JetBlue Airways and Spirit Airlines are ending their proposed $3.8 billion merger weeks after a federal judge blocked the deal, saying it would hurt consumers who depend on Spirit’s lower fares.

JetBlue said Monday that even though both companies still believe in the deal, they were unlikely to meet the closing conditions required in the agreement before a July 24 deadline.

JetBlue’s new CEO, Joanna Geraghty, called the merger “a bold and courageous plan intended to shake up the industry status quo” and speed JetBlue’s growth.

“However, with the ruling from the federal court and the Department of Justice’s continued opposition, the probability of getting the green light to move forward with the merger anytime soon is extremely low,” Geraghty said in a memo to employees of New York airline. She said uncertainty over the merger’s fate was distracting the airline from its effort to return to profitability.

Spirit CEO Ted Christie said he was disappointed that the airlines could not combine and create a new challenger to the nation’s four biggest airlines but said he is confident that Spirit – which has been losing money since the pandemic started – can succeed on its own.

JetBlue will pay Spirit a $69 million termination fee.


The Justice Department sued to block the merger last year, saying it would reduce competition and drive up fares, especially for travelers who depend on low-fare Spirit.

In January, a federal district judge in Boston sided with the government and blocked the deal, saying it violated antitrust law.

On Monday, the Justice Department took a victory lap.

“Today’s decision by JetBlue is yet another victory for the Justice Department’s work on behalf of American consumers,” Attorney General Merrick Garland said in a statement. “The Justice Department proved in court that a merger between JetBlue and Spirit would have caused tens of millions of travelers to face higher fares and fewer choices. We will continue to vigorously enforce the nation’s antitrust laws.”

The airlines had appealed the ruling, and a hearing had been set for June in the 1st U.S. Circuit Court of Appeals in Boston.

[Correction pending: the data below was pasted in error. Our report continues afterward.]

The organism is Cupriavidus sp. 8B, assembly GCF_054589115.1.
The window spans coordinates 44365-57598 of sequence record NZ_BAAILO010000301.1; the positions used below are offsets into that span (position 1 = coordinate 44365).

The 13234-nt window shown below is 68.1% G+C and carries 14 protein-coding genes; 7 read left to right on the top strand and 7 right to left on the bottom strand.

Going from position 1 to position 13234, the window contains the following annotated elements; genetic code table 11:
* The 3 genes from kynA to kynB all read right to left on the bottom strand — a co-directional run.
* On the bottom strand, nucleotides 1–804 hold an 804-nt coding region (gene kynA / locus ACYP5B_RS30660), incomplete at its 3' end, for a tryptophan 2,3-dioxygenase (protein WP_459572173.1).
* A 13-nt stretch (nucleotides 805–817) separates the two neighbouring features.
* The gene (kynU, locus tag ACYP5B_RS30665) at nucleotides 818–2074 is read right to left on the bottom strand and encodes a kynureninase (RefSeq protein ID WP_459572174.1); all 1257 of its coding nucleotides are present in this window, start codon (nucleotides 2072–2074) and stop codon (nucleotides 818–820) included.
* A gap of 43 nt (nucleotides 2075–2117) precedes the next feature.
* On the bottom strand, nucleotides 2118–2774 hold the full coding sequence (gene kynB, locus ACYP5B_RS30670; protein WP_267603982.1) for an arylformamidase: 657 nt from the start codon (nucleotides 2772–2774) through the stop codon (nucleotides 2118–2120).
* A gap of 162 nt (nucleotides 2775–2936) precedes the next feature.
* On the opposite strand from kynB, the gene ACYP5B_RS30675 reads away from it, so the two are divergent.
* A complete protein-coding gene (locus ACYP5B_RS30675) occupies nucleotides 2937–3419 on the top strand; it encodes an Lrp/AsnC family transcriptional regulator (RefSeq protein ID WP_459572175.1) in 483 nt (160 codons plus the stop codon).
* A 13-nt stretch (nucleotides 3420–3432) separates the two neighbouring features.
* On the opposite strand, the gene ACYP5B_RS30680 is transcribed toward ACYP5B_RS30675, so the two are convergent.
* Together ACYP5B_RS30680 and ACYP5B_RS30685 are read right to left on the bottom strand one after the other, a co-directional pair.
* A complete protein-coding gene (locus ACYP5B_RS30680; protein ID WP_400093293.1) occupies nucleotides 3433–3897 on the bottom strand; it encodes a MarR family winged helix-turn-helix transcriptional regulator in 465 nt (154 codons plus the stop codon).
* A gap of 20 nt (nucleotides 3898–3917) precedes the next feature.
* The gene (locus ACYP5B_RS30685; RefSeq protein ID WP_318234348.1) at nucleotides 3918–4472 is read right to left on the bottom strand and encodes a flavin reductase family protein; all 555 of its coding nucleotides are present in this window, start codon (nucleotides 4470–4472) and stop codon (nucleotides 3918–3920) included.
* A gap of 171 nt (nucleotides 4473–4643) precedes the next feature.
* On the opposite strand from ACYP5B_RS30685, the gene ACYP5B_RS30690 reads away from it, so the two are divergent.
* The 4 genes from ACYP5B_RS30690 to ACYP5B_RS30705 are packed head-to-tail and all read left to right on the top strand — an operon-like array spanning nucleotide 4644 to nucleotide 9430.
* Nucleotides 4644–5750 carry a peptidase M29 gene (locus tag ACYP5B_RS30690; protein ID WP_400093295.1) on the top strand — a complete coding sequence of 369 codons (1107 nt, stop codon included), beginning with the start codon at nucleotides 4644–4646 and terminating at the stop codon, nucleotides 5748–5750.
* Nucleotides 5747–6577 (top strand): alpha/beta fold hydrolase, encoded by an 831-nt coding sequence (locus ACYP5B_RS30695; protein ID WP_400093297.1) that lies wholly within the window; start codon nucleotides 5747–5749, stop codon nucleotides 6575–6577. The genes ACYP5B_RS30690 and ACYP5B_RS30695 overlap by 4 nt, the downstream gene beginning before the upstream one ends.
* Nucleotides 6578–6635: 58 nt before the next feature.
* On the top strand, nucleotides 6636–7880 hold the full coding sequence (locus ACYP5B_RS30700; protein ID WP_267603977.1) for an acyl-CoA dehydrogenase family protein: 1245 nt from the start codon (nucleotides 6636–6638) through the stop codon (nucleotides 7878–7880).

The Biden administration’s Justice Department, which has fought against consolidation in several industries, previously killed a partnership between JetBlue and American Airlines on flights in New York and Boston.


Spirit and Frontier Airlines announced a $2.2 billion merger in early 2022 – a deal that would have combined two similar carriers that charge lower fares than the big airlines but add on fees that generate a large chunk of their revenue.

JetBlue jumped into the fray against the wishes of Spirit’s management, which warned that it would be difficult to win regulatory approval for a Spirit-JetBlue combination. JetBlue went over the heads of Spirit’s board, directly to Spirit’s shareholders, and won a bidding war against rival Frontier a few month later.

While the deal was taking shape and wound up in court, there were continuing losses and other problems at Spirit, which is based in Miramar, Florida. In late January, JetBlue warned that it might terminate the agreement.

JetBlue has also been losing money and faces its own uncertain future. Activist investor Carl Icahn bought nearly 10% of JetBlue stock last month and won two seats on JetBlue’s board.

The end of the JetBlue-Spirit deal raises questions about whether Alaska Airlines can pull off its proposed purchase of Hawaiian Airlines for $1 billion plus the assumption of about $900 million in debt. The Justice Department has not indicated whether it will sue to block that agreement.

Shares of Spirit Airlines Inc. sank 16%, while shares of JetBlue Airways Corp. rose slightly.

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